Before NHL free agency even opened up on July 1, the Central Division saw a major shakeup when the Nashville Predators acquired P.K. Subban from the Montreal Canadiens in exchange for captain Shea Weber. It served as the perfect appetizer to what turned out to be a busy weekend.
Here's a recap of how each team in the Central fared:
The Blackhawks made perhaps the most team-friendly signing by inking defenseman Brian Campbell to a one-year deal that carries a $1.5 million cap hit. It's an incredible bargain for a team that needs every penny to stay below the salary cap ceiling, and his willingness to take a hometown discount gives general manager Stan Bowman some extra flexibility when filling out the remainder of the roster.
Campbell reportedly left roughly $3 million on the table to return to Chicago for a chance to win another Stanley Cup at the age of 37. But make no mistake, Campbell believes he still has a lot left in the tank and the numbers back it up.
He registered 31 points in 82 regular-season games with the Florida Panthers last season, his highest point total since the 2012-13 season, and also led all defensemen with a plus-31 rating.
Campbell isn't just here for the ride. He's a guy that immediately slots into a top-four role and boosts a blue line group that was asked to rely fairly heavily upon young defensemen a year ago.
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The Avalanche were supposed to be an interesting team to watch throughout the NHL Draft and heading into free agency, but have remained very quiet. There's still uncertainty regarding restricted free agent defenseman Tyson Barrie.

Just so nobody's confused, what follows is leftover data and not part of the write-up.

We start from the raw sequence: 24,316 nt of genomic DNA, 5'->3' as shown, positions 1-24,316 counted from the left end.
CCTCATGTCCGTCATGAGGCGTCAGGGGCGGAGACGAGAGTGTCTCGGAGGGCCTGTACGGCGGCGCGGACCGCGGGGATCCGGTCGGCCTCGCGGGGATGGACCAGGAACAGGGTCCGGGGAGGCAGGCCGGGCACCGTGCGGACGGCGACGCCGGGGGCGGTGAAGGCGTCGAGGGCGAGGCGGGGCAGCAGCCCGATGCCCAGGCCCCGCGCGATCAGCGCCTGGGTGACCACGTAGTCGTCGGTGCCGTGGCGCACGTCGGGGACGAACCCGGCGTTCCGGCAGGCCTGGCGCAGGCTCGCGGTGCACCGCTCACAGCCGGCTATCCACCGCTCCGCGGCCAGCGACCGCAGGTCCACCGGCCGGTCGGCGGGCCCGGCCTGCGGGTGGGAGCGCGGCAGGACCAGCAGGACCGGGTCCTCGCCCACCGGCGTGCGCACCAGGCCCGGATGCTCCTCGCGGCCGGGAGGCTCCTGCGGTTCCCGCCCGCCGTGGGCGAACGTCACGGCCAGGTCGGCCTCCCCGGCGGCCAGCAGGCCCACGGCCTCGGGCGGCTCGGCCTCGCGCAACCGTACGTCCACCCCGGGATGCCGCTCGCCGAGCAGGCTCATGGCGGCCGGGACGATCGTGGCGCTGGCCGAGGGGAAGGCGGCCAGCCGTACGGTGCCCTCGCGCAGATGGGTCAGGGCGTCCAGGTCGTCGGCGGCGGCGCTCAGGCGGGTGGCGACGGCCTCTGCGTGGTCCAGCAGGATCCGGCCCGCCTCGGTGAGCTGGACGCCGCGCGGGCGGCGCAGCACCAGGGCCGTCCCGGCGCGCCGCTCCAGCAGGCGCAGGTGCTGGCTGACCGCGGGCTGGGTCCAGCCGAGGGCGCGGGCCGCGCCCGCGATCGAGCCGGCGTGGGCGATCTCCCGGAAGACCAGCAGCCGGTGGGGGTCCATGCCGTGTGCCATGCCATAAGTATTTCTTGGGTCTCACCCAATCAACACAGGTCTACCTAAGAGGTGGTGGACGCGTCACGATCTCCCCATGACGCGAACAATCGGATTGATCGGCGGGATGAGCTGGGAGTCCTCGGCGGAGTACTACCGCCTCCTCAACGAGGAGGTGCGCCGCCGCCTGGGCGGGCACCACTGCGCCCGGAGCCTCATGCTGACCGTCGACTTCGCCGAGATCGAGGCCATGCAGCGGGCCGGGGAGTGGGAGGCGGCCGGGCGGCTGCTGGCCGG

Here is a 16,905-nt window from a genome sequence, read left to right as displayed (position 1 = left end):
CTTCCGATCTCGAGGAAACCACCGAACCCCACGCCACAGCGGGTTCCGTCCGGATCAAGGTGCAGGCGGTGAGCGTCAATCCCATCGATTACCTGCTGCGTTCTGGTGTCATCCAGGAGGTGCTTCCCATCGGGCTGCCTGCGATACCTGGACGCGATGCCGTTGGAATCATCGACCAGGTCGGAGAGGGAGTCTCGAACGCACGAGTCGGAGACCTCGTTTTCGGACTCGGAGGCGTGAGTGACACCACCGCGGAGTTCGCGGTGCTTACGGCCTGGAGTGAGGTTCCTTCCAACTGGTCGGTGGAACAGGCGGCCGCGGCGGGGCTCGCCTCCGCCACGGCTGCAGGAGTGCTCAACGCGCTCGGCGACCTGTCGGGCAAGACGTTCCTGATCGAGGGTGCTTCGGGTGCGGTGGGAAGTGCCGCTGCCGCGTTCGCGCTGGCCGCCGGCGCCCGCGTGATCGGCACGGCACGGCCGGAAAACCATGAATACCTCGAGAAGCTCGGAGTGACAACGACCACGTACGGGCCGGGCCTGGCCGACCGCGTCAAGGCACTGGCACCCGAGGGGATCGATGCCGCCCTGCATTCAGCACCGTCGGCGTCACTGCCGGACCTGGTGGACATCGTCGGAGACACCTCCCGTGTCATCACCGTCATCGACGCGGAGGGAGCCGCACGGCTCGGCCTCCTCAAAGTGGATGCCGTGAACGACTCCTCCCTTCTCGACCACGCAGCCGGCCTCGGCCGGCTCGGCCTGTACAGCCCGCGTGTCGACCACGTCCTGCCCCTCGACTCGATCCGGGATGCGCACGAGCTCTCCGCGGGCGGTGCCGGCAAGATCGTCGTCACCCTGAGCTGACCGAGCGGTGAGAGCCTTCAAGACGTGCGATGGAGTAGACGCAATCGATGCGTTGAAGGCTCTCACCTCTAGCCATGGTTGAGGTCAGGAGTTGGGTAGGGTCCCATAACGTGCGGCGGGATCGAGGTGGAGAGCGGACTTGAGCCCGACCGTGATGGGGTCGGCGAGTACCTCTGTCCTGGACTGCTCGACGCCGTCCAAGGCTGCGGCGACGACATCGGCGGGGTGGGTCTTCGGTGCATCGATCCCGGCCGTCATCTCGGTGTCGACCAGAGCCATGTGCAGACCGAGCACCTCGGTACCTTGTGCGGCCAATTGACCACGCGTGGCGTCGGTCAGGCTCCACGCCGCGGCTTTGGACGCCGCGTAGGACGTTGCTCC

General manager Joe Sakic said Barrie won't be traded, but the longer this drags on, the more trade chatter it will generate.
While there's isn't much concern on this front, Nathan MacKinnon, also an unrestricted free agent, remains unsigned, as does Mikhail Grigorenko.
Colorado added 26-year-old center Joe Colborne on a two-year, $5 million contract after setting career-highs in goals (19), assists (25) and points (44) last season with the Calgary Flames.
In an effort to shore up the back end, the Avalanche signed defensemen Fedor Tyutin (one-year, $2 million deal), who was recently bought out by the Columbus Blue Jackets, and Patrick Wiercioch (one-year, $800,000).
The Stars' No. 1 priority entering the offseason was to address their leaky defense, and they may have actually taken a step back in that department — at least as it currently stands.
After failing to reach an agreement with Alex Goligoski, the Stars shipped his rights to the Arizona Coyotes, who signed him to a long-term contract. Jason Demers also moved on, signing a five-year deal with the Panthers, while Kris Russell, who was acquired at the trade deadline, has yet to find a home but isn't expected to return to Dallas.
That's three of the Stars' top-four defensemen who logged the most minutes in the postseason out the door.
To help ease those losses, the Stars brought in veteran defenseman Dan Hamhuis on a two-year deal, but it's hard to see how their blue line got better unless they receive major contributions from players like Stephen Johns, who will surely take on a larger role next year.